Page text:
Friday, September 18, 2015

Movie Review - Howards End

Howards End
Based on the book by E.M. Forster
Starring: Vanessa Redgrave, Helena Bonham Carter, Joseph Bennett, Emma Thompson, Prunella Scales, Adrian Ross Magenty, Jo Kendall, Anthony Hopkins, James Wilby, Jemma Redgrave, Samuel West, Simon Callow, Susie Lindeman, and Nicola Duffett
Release Date: March 13th, 1992
Rating: ★★★
To Buy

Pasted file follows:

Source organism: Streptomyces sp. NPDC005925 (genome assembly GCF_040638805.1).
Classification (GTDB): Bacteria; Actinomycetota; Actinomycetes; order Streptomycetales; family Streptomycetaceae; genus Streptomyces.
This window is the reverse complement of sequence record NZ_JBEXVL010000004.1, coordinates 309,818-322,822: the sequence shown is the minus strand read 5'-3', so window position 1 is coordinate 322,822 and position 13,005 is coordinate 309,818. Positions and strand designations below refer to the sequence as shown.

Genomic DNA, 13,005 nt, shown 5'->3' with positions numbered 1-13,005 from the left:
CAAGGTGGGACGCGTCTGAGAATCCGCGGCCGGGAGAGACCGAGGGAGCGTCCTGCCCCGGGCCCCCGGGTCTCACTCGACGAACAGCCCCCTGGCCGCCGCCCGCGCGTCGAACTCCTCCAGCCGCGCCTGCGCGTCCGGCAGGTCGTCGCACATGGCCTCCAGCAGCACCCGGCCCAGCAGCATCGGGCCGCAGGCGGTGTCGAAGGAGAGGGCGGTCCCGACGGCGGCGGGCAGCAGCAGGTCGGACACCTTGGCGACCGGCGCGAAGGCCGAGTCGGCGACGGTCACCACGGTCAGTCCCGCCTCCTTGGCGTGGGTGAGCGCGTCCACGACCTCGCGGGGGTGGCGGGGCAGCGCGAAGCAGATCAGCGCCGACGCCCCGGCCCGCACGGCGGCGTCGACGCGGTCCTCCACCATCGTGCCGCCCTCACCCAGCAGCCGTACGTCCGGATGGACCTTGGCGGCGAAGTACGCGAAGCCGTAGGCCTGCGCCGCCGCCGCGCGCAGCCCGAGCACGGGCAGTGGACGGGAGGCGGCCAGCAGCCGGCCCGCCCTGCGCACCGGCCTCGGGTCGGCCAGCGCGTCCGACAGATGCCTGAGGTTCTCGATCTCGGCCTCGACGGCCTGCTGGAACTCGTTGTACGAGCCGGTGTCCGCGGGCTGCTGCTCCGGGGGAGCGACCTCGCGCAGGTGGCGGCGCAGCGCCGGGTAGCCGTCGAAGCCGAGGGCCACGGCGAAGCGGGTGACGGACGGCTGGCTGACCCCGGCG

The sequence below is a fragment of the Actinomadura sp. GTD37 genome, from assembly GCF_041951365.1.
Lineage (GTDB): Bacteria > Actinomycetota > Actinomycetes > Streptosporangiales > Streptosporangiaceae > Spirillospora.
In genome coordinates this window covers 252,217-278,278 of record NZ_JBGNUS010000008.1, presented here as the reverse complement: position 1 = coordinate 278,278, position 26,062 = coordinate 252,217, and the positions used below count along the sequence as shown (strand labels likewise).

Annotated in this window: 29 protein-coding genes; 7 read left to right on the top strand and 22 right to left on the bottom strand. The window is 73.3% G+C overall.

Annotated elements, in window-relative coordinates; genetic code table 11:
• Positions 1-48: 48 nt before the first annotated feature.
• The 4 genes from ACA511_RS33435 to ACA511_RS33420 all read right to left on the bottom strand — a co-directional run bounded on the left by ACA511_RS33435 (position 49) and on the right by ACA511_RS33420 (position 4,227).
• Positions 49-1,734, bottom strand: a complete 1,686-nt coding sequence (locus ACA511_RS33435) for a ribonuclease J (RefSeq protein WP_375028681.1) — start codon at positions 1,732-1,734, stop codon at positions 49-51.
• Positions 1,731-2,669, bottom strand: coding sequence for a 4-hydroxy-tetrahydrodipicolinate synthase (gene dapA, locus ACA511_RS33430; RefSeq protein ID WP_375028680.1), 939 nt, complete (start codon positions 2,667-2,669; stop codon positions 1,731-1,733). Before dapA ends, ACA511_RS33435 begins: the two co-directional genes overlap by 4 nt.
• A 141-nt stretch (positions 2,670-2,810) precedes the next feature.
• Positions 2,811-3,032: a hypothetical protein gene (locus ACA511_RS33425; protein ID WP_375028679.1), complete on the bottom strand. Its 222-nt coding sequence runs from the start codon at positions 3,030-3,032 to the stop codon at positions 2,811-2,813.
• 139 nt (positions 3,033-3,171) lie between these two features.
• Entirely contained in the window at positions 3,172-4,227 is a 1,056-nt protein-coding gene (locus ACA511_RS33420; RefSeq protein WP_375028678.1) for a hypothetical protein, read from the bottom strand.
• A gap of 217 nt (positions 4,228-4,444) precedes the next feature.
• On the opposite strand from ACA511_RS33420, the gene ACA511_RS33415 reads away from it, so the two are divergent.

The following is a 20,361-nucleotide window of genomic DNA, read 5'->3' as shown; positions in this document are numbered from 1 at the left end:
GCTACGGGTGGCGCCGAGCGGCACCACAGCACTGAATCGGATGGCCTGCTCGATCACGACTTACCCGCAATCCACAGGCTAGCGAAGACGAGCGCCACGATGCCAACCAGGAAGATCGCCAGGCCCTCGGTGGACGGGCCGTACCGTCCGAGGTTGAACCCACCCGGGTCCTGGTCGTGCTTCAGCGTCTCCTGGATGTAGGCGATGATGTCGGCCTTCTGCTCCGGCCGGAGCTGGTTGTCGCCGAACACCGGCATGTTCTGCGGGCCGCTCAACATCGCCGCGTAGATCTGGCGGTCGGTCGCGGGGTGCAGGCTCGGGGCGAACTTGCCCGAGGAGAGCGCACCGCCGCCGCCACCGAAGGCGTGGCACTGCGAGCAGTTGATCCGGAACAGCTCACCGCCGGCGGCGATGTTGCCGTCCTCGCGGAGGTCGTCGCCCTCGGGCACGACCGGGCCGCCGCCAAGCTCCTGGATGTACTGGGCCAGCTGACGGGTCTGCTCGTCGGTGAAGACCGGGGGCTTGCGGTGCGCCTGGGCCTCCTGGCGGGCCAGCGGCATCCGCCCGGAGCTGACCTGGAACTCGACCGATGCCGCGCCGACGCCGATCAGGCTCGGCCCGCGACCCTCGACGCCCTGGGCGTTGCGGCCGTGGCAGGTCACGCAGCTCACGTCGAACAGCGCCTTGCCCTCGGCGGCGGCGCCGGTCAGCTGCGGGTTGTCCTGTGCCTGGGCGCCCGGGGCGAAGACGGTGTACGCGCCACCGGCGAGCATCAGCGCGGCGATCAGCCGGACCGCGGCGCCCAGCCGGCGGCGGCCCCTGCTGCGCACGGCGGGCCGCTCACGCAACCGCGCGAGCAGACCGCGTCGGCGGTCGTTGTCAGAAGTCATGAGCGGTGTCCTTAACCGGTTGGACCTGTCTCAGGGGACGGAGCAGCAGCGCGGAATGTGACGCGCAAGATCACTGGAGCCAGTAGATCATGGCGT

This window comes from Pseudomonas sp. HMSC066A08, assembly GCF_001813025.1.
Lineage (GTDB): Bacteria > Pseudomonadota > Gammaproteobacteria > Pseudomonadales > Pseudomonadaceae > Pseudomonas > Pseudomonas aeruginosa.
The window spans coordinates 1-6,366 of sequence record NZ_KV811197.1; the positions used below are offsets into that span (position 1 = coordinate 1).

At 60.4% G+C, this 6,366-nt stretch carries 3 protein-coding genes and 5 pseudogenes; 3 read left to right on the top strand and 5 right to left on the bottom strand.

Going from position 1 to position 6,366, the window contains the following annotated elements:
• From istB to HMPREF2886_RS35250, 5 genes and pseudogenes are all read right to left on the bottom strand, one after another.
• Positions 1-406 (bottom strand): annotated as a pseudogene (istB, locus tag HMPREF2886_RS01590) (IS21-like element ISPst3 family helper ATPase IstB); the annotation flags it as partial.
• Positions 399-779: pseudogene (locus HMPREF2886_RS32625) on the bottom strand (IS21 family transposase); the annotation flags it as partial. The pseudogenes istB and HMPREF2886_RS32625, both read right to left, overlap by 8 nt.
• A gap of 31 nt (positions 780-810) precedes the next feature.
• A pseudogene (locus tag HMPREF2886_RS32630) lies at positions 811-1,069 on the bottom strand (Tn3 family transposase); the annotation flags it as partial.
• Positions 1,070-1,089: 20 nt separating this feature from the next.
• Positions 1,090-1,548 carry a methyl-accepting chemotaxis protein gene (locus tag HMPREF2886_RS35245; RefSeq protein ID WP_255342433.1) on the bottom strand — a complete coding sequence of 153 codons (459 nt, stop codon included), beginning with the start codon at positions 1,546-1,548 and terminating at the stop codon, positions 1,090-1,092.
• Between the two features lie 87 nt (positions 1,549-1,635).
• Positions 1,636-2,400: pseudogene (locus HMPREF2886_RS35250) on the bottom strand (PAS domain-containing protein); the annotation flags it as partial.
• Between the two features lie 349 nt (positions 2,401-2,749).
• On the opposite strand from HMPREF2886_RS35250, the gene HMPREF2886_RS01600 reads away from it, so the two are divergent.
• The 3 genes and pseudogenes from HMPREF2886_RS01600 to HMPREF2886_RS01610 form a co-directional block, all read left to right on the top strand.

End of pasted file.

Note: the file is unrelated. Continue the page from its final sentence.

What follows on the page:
Helen Schlegel is visiting with the Wilcoxes at Howards End, where she becomes engaged to the youngest son Paul. In fits of rapture she writes a letter to her sister telling her of the happy alliance and due to her sister Margaret being unable to journey down to the house their Aunt Juley heads down to suss out the situation. Everything is muddled, the engagement was off before it really began and due to Aunt Juley's misunderstanding chaos reigns with the Wilcoxes and the two families go their separate ways. So how inconvenient that they happen to take a house in London directly opposite the Schlegels for the elder son Charles's wedding. Helen wisely takes herself off to Germany and Paul goes off to Nairobi. This gives Meg and the matriarch Ruth Wilcox a chance to become dear friends. Meg is Ruth's confidant, informing her of her illness, which she hasn't told her family about, as well as how Howards End is her place in the world. Meg longs to see Howards End with Ruth, but it is never to be. Ruth dies shortly thereafter. What Meg doesn't know is that Ruth asked her family to leave Howards End to Meg. The Wilcoxes think this is folly, not knowing the pain Ruth suffered on hearing that the Schlegels were to soon lose their house as the lease was up. But things have a weird way of working themselves out if they are meant to be. Meg ends up marrying Ruth's widower, Henry, and her possessions end up being stored at Howards End, much to the rest of the Wilcoxes displeasure. While Meg's life is sorting itself out, Helen's is spinning even more out of control. She has a hanger-on, Leonard Bast, a poor clerk whom she befriended after accidentally stealing his umbrella. Due to the interactions between the Schlegels and the Wilcoxes Helen hears of some advice for Leonard that she thinks is in his best interest. Instead his friendship with Helen slowly destroys him. Helen, unwilling to believe that anything is her fault, lays the blame on Henry and she cuts herself off from her family after a scene at Henry's daughter Evie's wedding. Helen's behaviour is odd. Something must be behind it. Could it be Leonard? Or could it be the end of everything they believe and hold dear?